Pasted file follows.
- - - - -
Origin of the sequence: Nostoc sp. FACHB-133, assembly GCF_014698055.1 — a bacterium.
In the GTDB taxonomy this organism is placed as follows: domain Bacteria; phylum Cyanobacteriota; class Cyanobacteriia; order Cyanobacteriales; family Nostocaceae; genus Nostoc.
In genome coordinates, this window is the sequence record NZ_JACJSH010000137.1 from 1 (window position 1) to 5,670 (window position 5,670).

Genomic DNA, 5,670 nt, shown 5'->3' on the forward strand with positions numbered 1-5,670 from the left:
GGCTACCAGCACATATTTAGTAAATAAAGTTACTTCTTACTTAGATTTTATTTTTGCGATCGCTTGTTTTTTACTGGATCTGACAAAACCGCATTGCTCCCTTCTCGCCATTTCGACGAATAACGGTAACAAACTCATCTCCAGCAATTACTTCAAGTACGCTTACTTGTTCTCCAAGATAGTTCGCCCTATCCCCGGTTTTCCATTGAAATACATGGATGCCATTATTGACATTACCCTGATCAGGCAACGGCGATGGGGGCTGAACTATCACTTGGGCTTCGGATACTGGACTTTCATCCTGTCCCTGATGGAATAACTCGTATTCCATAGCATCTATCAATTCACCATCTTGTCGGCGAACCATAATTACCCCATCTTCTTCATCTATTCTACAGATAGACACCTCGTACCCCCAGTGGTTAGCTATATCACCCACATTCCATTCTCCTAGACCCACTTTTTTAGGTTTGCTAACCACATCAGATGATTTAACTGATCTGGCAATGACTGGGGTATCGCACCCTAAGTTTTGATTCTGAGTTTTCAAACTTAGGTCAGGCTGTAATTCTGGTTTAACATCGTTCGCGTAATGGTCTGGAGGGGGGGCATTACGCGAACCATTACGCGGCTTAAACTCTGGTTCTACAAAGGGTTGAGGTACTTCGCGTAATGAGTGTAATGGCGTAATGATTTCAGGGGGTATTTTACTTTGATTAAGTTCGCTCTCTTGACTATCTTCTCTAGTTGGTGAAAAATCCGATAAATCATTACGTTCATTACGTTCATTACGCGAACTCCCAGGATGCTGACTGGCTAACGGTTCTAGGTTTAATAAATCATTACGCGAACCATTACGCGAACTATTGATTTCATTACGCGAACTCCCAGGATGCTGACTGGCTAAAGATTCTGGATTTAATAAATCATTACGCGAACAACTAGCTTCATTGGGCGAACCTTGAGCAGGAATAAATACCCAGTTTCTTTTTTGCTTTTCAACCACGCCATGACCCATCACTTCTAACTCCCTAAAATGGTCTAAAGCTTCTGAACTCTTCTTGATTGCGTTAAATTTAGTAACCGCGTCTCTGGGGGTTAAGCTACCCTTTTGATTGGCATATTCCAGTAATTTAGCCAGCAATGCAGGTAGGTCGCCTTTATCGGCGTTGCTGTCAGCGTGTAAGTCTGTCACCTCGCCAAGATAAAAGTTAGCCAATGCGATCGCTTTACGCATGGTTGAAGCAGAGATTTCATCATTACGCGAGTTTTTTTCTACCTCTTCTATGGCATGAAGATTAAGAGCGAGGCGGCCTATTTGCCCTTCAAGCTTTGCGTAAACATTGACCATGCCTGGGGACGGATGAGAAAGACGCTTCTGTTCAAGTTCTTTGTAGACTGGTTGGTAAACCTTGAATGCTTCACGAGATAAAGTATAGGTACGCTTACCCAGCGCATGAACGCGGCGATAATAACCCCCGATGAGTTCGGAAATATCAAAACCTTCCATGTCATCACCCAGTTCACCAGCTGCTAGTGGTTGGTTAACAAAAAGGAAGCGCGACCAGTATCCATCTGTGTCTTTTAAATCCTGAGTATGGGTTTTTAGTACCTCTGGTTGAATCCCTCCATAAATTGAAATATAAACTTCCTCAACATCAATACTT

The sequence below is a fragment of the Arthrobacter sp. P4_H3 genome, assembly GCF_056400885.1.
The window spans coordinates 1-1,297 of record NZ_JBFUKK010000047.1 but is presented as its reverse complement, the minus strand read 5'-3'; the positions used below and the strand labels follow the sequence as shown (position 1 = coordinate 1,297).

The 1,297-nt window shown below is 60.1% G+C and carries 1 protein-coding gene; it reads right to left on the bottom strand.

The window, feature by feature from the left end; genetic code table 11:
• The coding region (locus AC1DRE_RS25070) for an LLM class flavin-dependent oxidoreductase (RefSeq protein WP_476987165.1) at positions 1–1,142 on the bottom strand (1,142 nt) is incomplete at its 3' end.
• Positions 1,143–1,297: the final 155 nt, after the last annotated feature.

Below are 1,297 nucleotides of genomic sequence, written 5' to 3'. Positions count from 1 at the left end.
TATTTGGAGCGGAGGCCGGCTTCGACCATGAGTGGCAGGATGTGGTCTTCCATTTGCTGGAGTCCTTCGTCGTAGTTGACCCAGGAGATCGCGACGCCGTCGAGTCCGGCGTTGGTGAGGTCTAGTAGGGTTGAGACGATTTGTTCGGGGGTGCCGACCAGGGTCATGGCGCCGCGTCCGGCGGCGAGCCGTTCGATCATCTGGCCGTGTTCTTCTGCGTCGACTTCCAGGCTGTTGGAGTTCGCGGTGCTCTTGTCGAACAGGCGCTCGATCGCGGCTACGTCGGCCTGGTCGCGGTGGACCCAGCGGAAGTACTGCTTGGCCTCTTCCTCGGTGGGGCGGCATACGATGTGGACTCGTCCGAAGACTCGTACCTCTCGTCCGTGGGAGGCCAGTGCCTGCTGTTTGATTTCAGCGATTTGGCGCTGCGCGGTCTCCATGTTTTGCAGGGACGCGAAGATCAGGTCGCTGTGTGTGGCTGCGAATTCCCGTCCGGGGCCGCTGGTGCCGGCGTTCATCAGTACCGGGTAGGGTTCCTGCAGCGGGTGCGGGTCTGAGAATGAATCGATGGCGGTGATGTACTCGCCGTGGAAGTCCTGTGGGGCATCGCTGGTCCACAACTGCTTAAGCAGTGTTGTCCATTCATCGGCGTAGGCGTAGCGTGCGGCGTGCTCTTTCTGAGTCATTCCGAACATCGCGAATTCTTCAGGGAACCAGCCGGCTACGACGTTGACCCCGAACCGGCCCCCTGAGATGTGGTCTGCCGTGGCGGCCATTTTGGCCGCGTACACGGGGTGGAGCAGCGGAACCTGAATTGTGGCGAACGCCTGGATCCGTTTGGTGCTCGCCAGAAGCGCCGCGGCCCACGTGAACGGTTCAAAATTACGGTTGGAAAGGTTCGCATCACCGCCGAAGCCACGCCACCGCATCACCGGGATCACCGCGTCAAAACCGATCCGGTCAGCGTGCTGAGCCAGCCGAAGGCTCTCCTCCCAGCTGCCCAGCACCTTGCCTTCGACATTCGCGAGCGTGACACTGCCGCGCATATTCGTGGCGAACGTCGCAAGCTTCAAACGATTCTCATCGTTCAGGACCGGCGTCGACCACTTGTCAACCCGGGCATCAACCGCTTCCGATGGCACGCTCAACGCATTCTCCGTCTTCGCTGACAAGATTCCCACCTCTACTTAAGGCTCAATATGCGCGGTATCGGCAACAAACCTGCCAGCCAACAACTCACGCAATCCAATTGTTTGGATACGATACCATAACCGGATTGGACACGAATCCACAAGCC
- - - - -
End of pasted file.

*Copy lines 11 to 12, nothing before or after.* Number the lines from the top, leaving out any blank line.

• Positions 1,143–1,297: the final 155 nt, after the last annotated feature.

Below are 1,297 nucleotides of genomic sequence, written 5' to 3'. Positions count from 1 at the left end.